The only downside to these changes is the reduction in the tariff for medium-scale biomass boilers that were accredited after July 1st 2013 (Tier 1 down to 5.1 p/kWh and Tier 2 remains at 2.2 p/kWh).  This change indicates that degression has taken place in the medium category due to rising uptake of the RHI in this category.

Whilst the overall expenditure for the RHI is proceeding according to forecast it is clear that the small biomass category has seen the largest increase in expenditure.

Ofgem states that:

"Forecast spend over the next 12 months for small commercial biomass is £44.4m. This means that estimated spend for this technology is already £10.4m above its 30 April 2014 individual technology trigger point of £34.0m. This increases the possibility of a reduction to this tariff in the next quarter. However, this would only occur if next quarter’s 50% trigger for the scheme as a whole of £96.4m was also exceeded, which would require a £10.1m increase in total expenditure over March and April."

Other developments include:

  • Forecast spend over the next 12 months for medium & large commercial biomass has increased by 4% and 6% respectively.
  • Forecast spend for small heat pumps has seen a significant increase of 25% in the last month.
  • Forecast spend for all other tariff categories have seen little to no activity this month and remain considerably below their individual tariff triggers for the next quarter.

The future risk of degression is summarised by Ofgem as follows:

"Whether any reductions occur next quarter depends on how well the scheme overall, and each technology tariff, performs during March and April and whether total scheme spend grows by £10.1 million in that time. An increase of this size would occur if the scheme was to continue to grow at the rate we have seen this month which would cause the 50% total scheme trigger of £96.4m to be hit. DECC will receive the data needed to make this forecast in May, and will publish the next quarterly degression announcement by 1 June 2014, following which, any reduced tariffs would come into effect from 1 July 2014."

Thursday, 3 April 2014

Kent’s tree experts lead on new guidance for Ash dieback

Britain’s trees are under unprecedented threat from new pests and diseases, including Chalara dieback of ash, a serious disease caused by the Chalara fraxinea fungus. 

Kent is among the first areas of England to be badly affected by Chalara Ash dieback. Since 2012 woodland managers have witnessed a well-established infection in East Kent and have subsequently found more infection further west.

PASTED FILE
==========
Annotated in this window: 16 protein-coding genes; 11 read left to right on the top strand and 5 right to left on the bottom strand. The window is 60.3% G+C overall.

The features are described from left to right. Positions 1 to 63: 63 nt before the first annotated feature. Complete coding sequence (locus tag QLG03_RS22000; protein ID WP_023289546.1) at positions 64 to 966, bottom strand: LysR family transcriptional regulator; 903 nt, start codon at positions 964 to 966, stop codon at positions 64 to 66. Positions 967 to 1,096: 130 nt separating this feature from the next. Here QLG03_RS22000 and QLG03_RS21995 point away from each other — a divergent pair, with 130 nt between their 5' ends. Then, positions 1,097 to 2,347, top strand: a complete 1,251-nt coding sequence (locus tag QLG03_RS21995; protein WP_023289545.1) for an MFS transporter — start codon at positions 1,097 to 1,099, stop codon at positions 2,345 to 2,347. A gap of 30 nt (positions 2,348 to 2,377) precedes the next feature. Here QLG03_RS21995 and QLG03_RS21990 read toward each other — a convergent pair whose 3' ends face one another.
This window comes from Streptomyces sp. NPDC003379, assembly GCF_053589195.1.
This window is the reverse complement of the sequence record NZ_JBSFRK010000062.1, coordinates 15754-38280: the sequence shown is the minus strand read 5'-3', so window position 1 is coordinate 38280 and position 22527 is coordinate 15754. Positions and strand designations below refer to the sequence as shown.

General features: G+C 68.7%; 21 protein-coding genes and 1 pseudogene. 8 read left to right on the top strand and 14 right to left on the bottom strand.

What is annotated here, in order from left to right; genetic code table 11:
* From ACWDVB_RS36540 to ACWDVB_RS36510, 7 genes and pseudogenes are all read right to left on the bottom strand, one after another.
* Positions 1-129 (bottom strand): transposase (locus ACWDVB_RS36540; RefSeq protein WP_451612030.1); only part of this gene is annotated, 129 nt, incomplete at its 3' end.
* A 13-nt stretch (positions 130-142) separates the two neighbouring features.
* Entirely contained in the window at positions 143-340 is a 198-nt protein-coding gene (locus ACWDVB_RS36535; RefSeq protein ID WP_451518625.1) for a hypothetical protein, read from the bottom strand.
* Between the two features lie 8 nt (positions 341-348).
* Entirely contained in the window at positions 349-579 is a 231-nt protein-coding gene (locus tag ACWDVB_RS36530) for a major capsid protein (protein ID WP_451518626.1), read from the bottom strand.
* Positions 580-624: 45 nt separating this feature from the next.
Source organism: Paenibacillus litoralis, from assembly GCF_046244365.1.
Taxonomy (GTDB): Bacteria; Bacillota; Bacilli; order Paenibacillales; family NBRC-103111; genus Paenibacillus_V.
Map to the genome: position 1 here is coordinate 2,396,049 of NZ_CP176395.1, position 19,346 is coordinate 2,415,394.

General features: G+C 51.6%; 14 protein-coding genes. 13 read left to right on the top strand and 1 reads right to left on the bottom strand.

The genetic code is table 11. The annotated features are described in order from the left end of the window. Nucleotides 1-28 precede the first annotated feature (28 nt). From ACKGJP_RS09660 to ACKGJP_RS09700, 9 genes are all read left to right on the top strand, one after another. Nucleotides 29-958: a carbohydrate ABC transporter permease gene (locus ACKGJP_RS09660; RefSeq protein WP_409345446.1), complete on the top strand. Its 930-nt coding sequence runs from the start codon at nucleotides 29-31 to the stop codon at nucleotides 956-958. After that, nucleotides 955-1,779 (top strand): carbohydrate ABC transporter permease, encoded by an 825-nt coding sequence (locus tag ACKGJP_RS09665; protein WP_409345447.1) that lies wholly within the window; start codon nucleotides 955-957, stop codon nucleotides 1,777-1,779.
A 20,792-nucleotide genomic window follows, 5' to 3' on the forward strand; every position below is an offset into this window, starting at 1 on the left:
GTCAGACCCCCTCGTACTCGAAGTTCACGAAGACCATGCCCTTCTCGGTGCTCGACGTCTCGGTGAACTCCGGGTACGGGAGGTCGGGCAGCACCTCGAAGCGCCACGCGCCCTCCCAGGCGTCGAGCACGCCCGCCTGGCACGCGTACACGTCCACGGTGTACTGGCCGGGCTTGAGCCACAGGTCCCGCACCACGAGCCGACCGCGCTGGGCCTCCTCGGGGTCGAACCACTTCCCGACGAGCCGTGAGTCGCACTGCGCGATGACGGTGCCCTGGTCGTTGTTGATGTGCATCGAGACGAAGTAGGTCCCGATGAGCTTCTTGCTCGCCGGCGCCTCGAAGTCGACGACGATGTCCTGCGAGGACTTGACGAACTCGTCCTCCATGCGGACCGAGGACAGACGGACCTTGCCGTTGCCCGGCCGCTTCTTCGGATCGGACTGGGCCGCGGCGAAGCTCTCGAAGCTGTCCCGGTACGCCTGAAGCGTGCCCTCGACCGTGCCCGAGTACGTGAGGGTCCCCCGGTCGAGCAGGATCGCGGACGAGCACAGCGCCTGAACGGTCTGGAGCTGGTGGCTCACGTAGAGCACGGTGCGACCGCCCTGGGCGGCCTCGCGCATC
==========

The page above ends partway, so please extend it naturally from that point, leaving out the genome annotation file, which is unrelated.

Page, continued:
Today, natural regeneration in heavily infected woodlands is highly compromised and mature ash trees are showing susceptibility to secondary infection.

Ash is the most common tree in Kent (almost a fifth of all trees).  This, combined with the observed rate of spread and the high level of infection already present, make eradication of Chalara impossible.

The Kent Downs AONB Unit has worked closely with partners in the Arboriculture Association, Forestry Commission and Kent County Council to produce a guide which offers practical advice for local councils, highway authorities, private tree and woodland owners, and contractors in Kent. 

The main aim was to provide practical advice that might help slow the spread of Ash dieback, particularly from woods in high infection areas in the east of Kent to other locations in the west of Kent, and beyond, where infection rates are currently low.  

Other objectives were to provide advice that minimise impacts on biodiversity, protects economic return from timber production and safeguards the public.

The guide provides a general overview of the disease and its current status before providing specific guidance for woodland managers and those managing tress in urban and sub-urban environments.  

It includes summary advice on how to manage infected ash trees in conservation areas and development sites, trees with preservation orders and ancient, veteran and heritage trees.  The guide also considers ash trees adjacent to highways, public open spaces and private property.

The guide was co-written by Jonathan Harding from the Forestry Commission, Dan Docker from Tunbridge Wells Borough Council, Mike Sankus from the Arboriculture Association and Tony Harwood from Kent County Council. 

The project was managed by the Kent Downs AONB Unit as part of the ADAFOR Interreg project, a cross-border forestry initiative that seeks to integrate knowledge and expertise to facilitate enhanced forest management and adaptation.

The guide is available to download for free our Google Docs folder.

For more information please contact:

Matthew Morris (Woodfuel Development Manager)
01303 815 171